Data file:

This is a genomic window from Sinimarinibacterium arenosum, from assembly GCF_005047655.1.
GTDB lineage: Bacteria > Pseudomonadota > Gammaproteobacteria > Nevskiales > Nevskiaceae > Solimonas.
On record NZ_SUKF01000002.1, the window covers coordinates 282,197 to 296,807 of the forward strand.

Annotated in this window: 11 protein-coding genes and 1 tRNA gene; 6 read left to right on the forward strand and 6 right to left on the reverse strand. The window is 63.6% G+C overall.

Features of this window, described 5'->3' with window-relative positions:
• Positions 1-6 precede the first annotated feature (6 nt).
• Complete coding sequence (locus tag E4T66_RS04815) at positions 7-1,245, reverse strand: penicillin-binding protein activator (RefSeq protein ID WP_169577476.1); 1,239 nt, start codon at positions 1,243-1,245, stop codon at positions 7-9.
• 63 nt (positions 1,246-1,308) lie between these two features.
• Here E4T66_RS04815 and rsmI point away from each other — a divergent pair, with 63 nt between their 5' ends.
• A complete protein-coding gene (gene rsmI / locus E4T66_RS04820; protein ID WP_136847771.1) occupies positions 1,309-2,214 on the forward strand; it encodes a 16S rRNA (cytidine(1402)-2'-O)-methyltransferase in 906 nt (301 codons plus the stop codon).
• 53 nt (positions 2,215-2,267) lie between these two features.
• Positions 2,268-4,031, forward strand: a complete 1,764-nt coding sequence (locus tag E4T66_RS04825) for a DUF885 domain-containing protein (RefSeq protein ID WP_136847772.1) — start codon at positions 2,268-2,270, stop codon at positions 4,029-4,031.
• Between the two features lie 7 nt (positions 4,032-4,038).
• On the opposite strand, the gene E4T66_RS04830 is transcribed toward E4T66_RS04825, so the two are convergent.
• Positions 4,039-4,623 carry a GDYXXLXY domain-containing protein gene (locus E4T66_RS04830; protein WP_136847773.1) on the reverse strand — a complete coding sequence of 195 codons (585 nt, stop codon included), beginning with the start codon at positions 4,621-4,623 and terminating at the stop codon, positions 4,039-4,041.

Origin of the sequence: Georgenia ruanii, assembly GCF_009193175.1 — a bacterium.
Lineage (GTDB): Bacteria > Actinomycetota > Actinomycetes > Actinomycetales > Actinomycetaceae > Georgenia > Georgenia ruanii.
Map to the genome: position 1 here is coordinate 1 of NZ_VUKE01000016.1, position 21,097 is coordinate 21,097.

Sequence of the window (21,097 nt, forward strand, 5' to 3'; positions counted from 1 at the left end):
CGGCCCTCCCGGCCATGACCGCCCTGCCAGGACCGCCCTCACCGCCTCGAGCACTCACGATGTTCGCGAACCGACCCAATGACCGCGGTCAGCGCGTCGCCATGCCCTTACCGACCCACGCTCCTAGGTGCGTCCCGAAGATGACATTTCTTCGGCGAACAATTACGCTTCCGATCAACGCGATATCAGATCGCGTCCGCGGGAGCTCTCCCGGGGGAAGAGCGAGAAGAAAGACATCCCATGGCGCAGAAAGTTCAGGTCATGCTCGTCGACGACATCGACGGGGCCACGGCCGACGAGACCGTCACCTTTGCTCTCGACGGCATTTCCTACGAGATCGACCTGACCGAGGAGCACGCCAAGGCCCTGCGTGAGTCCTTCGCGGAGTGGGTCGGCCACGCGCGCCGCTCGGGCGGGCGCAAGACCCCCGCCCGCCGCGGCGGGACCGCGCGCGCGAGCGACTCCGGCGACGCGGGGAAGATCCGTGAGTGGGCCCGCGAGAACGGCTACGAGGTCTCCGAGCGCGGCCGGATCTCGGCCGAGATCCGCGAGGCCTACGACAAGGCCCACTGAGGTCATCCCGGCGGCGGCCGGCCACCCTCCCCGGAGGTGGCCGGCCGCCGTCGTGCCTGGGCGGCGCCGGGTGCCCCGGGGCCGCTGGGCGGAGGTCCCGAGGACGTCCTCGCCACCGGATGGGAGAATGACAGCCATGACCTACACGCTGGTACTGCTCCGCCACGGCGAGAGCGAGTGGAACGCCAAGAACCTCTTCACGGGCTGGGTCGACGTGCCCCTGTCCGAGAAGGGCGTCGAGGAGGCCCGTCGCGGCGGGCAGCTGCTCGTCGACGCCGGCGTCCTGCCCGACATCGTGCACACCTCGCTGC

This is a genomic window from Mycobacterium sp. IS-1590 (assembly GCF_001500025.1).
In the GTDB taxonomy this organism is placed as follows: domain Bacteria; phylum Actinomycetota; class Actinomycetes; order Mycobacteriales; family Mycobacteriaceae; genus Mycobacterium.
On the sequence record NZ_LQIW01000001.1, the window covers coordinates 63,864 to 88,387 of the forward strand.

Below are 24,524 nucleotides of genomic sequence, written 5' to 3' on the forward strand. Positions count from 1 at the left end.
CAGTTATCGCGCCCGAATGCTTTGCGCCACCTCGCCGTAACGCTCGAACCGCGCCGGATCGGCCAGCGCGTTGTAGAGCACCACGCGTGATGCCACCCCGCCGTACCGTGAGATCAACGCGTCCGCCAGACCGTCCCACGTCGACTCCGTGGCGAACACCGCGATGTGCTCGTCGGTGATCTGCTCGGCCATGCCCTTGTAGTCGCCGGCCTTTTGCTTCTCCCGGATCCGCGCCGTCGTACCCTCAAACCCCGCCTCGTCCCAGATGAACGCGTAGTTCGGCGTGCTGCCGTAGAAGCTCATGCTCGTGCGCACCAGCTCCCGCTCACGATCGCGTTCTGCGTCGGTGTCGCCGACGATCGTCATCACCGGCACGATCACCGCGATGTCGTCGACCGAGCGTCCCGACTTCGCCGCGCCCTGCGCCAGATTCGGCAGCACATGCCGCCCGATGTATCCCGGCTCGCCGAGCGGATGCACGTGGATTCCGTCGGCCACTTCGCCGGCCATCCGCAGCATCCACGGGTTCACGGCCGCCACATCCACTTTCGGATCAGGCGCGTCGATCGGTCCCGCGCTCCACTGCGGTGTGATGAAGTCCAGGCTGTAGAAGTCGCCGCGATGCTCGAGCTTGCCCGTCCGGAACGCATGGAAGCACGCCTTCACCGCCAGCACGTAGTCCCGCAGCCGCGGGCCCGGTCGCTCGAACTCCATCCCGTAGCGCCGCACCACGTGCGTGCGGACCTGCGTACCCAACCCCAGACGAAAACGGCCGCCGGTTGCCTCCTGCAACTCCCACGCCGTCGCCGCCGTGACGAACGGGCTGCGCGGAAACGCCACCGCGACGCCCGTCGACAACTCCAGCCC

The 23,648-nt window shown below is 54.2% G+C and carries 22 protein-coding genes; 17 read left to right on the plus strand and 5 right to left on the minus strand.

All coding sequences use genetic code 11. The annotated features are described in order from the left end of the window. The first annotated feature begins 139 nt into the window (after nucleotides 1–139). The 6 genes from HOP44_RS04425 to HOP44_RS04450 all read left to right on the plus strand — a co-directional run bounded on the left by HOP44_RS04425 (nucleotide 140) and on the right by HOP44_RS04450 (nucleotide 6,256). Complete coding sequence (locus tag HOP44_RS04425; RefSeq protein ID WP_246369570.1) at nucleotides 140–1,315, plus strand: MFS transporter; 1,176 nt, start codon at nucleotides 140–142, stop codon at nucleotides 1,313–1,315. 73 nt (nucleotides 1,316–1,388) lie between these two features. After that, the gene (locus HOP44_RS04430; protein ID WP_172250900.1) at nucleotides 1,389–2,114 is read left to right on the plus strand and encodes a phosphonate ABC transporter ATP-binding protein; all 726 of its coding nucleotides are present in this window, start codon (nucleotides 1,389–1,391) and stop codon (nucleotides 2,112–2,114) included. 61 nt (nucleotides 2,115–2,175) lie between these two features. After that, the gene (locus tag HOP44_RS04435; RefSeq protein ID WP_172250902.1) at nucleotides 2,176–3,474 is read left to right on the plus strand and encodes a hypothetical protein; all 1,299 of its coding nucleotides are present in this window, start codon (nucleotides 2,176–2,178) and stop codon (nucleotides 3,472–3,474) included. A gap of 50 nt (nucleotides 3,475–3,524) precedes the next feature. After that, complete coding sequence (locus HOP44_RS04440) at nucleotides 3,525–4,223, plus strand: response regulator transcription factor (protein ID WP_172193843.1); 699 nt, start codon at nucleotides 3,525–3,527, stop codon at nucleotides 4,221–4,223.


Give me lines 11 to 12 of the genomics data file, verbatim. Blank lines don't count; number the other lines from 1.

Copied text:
• 53 nt (positions 2,215-2,267) lie between these two features.
• Positions 2,268-4,031, forward strand: a complete 1,764-nt coding sequence (locus tag E4T66_RS04825) for a DUF885 domain-containing protein (RefSeq protein ID WP_136847772.1) — start codon at positions 2,268-2,270, stop codon at positions 4,029-4,031.